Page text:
or 121 and 1/2 years, Venus crosses in front of
the sun and looks like a little dot going across. And these transits,
as they’re called come in pairs eight years apart
with this big gap between. So in the 18th
century, Edmond Halley had suggested that
if astronomers went all over the
globe and tried to observe this transit,
the little dot going across the sun, from
different parts of the globe, they could, in
effect, triangulate on Venus and the sun
and therefore figure out the distance from the
Earth to the sun, which was an unmeasured
distance at that time. So it was one of the
great unsolved problems. So there was a multinational
collaboration where astronomers went all over the globe. And the only observer in North
America to participate in this was Professor John Winthrop,
who took Samuel Williams up to 1761. But he had to go
behind enemy lines. And these are some of the
instruments that Winthrop had carried along with letters
of safe passage written to British and
French commanders. And the expedition had
been financed by the colony in Massachusetts Bay. Now at the time of the second
transit, the pair was in 1769, and astronomy also
rose above politics. Then with the assistance
from Benjamin Franklin, Harvard reported state
of the art English astronomical instruments despite
the boycott of English goods by patriotic rebels for the
British military blockade of Boston. In 1780 now, the eclipse fell in
the midst of the official war. Like Winthrop did
before him, Williams turned to his senior statesman
and with this help received support from the American
Academy of Arts and Sciences and the new Commonwealth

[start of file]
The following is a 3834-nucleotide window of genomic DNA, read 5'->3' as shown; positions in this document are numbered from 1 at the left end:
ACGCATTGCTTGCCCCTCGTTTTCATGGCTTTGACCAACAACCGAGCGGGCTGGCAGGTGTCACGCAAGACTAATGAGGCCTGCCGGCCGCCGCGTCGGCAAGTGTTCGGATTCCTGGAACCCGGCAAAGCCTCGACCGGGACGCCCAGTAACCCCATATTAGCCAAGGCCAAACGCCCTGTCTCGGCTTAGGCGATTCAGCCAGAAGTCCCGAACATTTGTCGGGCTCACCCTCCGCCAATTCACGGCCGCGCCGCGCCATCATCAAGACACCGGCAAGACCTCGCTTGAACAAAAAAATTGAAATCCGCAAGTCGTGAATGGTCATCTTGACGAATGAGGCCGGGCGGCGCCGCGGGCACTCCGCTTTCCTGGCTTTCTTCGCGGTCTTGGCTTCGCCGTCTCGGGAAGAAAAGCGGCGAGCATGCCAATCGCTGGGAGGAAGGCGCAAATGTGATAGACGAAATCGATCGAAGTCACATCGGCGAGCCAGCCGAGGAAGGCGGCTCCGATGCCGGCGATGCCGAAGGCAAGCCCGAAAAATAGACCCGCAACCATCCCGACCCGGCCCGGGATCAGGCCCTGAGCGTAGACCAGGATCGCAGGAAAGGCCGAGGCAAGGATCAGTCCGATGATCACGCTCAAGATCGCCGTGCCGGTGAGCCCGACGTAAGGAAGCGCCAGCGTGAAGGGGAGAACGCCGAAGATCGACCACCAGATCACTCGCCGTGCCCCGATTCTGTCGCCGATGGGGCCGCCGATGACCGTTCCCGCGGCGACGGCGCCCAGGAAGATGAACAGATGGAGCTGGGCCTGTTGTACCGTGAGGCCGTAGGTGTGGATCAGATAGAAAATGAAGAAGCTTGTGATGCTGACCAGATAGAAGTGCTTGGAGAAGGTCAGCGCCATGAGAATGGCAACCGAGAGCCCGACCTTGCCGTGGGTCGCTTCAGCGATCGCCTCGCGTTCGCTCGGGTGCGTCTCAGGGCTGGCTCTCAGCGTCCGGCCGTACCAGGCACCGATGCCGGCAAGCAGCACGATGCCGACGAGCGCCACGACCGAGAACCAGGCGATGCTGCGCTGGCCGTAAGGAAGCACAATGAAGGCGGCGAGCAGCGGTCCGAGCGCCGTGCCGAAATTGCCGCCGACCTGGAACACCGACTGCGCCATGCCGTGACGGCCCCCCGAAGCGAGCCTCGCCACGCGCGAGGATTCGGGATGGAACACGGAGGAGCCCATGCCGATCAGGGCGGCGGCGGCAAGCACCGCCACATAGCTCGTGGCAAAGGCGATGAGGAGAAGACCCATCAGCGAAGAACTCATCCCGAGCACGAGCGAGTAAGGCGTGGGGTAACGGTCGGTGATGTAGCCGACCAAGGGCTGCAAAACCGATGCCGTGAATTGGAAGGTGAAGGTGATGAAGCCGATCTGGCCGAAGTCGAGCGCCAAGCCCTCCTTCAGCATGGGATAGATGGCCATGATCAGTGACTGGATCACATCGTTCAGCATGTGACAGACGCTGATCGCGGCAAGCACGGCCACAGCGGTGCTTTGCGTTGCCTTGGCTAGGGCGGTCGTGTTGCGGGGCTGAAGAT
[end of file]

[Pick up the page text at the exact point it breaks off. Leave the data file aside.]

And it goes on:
of Massachusetts. The state provided use of
its row galley, a 250 ton ship powered by oars as well
as sail, with four swivel guns. The board of war
financed the expedition. John Hancock, who was Speaker
of the House in Massachusetts, wrote the following to the
British commander at Penobscot. Though we are
politically enemies, it is presumable we
shall not dissent from the practice of
all civilized people in promoting science. And the officer agreed not
to impede the astronomers. So Williams, two
Harvard faculty members, and six students plus
probably a lot of rowers provided by the Commonwealth,
the hidden people who are always involved
in these things, they departed Boston from
Penobscot Bay, Maine, in October. Now for security reasons,
the British commander limited their stay
and forced then to observe from Long Island,
now called Islesboro, Maine, rather than from the
mainland as planned. Williams had no
time to determine the longitude of the new
site to see if it would still be within the path of totality. Now modern calculations places
encampment slightly outside, but he was the first
to observe what later became known
as Bailey’s Beads, as we see in this publication. So it shows that he’s quite
close to the total path. Now this excursion
is credited as being the first solar eclipse
expedition in North America. And these are the
British instruments that Ben Franklin had ushered
through boycotts and blockades to take further by patriots
behind British enemy lines to see the eclipse. And there is a lesson
here about science rising above
politics and another about having to use the
apparatus manufactured by your current enemy. But that’s a story of political
economy for another day. So I’d like to turn now to
astronomy as public utility. A major reason that the state